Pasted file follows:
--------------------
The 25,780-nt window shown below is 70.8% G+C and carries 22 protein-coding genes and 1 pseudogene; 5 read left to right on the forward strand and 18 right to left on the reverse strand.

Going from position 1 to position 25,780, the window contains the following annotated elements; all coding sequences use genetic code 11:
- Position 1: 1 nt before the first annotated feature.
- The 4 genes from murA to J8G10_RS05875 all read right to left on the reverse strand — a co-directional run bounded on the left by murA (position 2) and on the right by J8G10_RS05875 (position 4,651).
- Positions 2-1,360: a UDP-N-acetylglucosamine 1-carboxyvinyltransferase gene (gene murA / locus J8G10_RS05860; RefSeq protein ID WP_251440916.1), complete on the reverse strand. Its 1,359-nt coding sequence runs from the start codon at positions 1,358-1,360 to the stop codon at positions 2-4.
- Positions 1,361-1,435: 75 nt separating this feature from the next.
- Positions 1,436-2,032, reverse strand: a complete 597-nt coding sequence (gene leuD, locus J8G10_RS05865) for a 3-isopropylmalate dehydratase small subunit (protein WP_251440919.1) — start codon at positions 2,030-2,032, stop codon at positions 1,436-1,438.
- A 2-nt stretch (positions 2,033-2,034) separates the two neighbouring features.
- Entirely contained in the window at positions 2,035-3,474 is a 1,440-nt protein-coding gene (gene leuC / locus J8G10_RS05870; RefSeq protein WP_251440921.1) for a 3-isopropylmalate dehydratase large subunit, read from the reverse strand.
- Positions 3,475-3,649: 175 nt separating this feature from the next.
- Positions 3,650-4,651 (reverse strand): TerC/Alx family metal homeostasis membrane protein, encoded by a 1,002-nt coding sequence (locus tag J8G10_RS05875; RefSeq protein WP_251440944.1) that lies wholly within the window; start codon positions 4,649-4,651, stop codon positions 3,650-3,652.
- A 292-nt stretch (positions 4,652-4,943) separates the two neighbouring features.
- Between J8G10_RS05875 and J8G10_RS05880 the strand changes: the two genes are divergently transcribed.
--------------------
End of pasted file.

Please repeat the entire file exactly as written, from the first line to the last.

The 25,780-nt window shown below is 70.8% G+C and carries 22 protein-coding genes and 1 pseudogene; 5 read left to right on the forward strand and 18 right to left on the reverse strand.

Going from position 1 to position 25,780, the window contains the following annotated elements; all coding sequences use genetic code 11:
- Position 1: 1 nt before the first annotated feature.
- The 4 genes from murA to J8G10_RS05875 all read right to left on the reverse strand — a co-directional run bounded on the left by murA (position 2) and on the right by J8G10_RS05875 (position 4,651).
- Positions 2-1,360: a UDP-N-acetylglucosamine 1-carboxyvinyltransferase gene (gene murA / locus J8G10_RS05860; RefSeq protein ID WP_251440916.1), complete on the reverse strand. Its 1,359-nt coding sequence runs from the start codon at positions 1,358-1,360 to the stop codon at positions 2-4.
- Positions 1,361-1,435: 75 nt separating this feature from the next.
- Positions 1,436-2,032, reverse strand: a complete 597-nt coding sequence (gene leuD, locus J8G10_RS05865) for a 3-isopropylmalate dehydratase small subunit (protein WP_251440919.1) — start codon at positions 2,030-2,032, stop codon at positions 1,436-1,438.
- A 2-nt stretch (positions 2,033-2,034) separates the two neighbouring features.
- Entirely contained in the window at positions 2,035-3,474 is a 1,440-nt protein-coding gene (gene leuC / locus J8G10_RS05870; RefSeq protein WP_251440921.1) for a 3-isopropylmalate dehydratase large subunit, read from the reverse strand.
- Positions 3,475-3,649: 175 nt separating this feature from the next.
- Positions 3,650-4,651 (reverse strand): TerC/Alx family metal homeostasis membrane protein, encoded by a 1,002-nt coding sequence (locus tag J8G10_RS05875; RefSeq protein WP_251440944.1) that lies wholly within the window; start codon positions 4,649-4,651, stop codon positions 3,650-3,652.
- A 292-nt stretch (positions 4,652-4,943) separates the two neighbouring features.
- Between J8G10_RS05875 and J8G10_RS05880 the strand changes: the two genes are divergently transcribed.